Perhaps in response to the excessive publicity given to the strong security associated with Linux and open source software, it's no surprise that a number of commentators are making a high-profile argument that Linux, just like every other platform, does indeed have security issues. Members of the open source community have always known that Linux is not immune from security threats, so there is no argument there. What is in question is the final conclusion that these commentators are drawing, which is that Linux is less secure than Microsoft Windows.
Fighting for security for the past 20 years
Almost all Linux professionals are also Unix professionals, many of whom have been dealing with online security threats for over 20 years. Remember, the Unix community (and subsequently the Linux community) is the group that first created and still forms the backbone of the Internet. This community was dealing with serious security threats, like the Internet (i.e., Morris) Worm, before Windows NT even existed. Unix users know network and host security inside and out and were the first to implement almost all the intrusion-detection, perimeter-defense, and security-analysis technologies that our industry uses today. Linux/Unix is not invincible from security threats, it's true; but this group has spent the last 20-plus years ensuring that Linux/Unix is more secure than any other system.
Yet the pundits who have raised their voices in recent months, including people who should know better, like Paul Thurrott (of WinInformant), are questioning this generally accepted notion among IT professionals that Linux is more inherently secure than Microsoft's professional operating system platforms. For instance, Thurrott has stated: "In Friday's WinInfo Daily Update newsletter, I mentioned a set of statistics from BugTraq, a reputable security/information provider, that shows how various OSs compare security-wise. The statistics show a surprising trend: When you aggregate all the Linux distributions, Linux, not Windows, has had the most security vulnerabilities, year after year."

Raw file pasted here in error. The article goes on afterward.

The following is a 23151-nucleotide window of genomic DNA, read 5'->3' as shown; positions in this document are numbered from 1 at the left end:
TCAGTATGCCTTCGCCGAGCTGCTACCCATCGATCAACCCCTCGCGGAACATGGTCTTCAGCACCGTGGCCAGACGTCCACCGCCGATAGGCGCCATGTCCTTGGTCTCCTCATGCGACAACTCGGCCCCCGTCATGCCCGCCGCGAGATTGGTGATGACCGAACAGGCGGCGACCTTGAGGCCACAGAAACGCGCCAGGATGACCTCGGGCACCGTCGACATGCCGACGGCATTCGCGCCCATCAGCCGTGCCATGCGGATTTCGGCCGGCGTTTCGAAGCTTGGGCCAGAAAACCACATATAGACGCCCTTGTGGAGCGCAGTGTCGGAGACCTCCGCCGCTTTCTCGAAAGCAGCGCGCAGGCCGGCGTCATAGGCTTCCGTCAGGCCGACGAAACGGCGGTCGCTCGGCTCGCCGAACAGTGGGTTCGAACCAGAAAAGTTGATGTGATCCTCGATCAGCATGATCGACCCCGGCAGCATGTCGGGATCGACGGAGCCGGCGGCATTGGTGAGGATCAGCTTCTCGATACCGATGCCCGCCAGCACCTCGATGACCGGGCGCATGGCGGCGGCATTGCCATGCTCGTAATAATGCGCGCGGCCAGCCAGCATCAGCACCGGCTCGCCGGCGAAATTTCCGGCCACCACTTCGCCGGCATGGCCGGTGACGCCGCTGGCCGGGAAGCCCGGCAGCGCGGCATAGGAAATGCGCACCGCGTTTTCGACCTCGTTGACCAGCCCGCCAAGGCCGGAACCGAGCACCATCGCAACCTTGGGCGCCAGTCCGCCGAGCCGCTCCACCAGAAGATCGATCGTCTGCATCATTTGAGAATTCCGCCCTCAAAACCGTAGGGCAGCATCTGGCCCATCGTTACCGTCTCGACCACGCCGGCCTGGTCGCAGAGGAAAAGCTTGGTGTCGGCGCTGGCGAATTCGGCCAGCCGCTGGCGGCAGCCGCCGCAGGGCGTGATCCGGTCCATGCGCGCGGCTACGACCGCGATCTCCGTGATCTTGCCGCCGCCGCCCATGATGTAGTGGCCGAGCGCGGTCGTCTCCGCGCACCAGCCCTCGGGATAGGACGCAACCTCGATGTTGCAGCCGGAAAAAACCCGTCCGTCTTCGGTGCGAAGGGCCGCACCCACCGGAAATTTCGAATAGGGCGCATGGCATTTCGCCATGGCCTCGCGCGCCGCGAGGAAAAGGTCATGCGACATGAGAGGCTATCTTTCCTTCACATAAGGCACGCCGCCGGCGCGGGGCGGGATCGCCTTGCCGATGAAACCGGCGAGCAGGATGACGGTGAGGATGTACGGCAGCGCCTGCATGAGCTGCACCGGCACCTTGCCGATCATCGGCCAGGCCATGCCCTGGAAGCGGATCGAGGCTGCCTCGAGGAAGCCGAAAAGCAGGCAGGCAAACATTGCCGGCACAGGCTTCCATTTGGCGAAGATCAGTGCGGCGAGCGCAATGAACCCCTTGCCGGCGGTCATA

The Linux way
As I said earlier, there is no shame in conceding that there are no truly secure operating systems. There is only the ongoing process of trying to keep a host or network secure. Security is like a treadmill. If you don't move forward with security patches, security tools, and revamped system security processes, you'll be flung off the end of it. Oh, and by the way, the crackers have access to the treadmill's speed control knob, and they keep increasing the speed. Needless to say, security is a difficult and continuing effort.
The open source community has worked diligently to fight the good fight against security vulnerabilities. One of this community's basic security philosophies is, "With enough eyeballs, all bugs are shallow." This Linux axiom points to the fact that when a bug becomes an issue, many people have the source code, and it can be quickly resolved without the help of a vendor.
It does, of course, help that most of the security issues that Linux faces are relatively benign, general bugs, and not the exploitable security bugs that wreak such havoc on Windows systems and networks. This point matters greatly when you are looking at the statistics of each security record, because five general bug issues are not in any way the same as five exploitable security bug issues.
A general bug that hits an individual user or site gets reported and resolved. Generally, it doesn't have the same impact as a security bug, particularly one that could exploit remote systems. A general bug (if catastrophic enough) can cause loss of data or system unavailability, but a security bug can cause your system to become "owned" by a cracker. A security bug can mean that you lose data through deletion, have data sent to your competitors or leaked to the trade press, have invalid data inserted into your records, or have customer credit cards stolen and so on.
Further, once vulnerabilities become known, they can spread on backroom IRC channels like wildfire. While you and a few others may encounter a general bug, a remotely exploitable vulnerability has the attribute of attracting penetrative tests against tens of thousands of hosts in a matter of hours, causing far more damage than a general bug.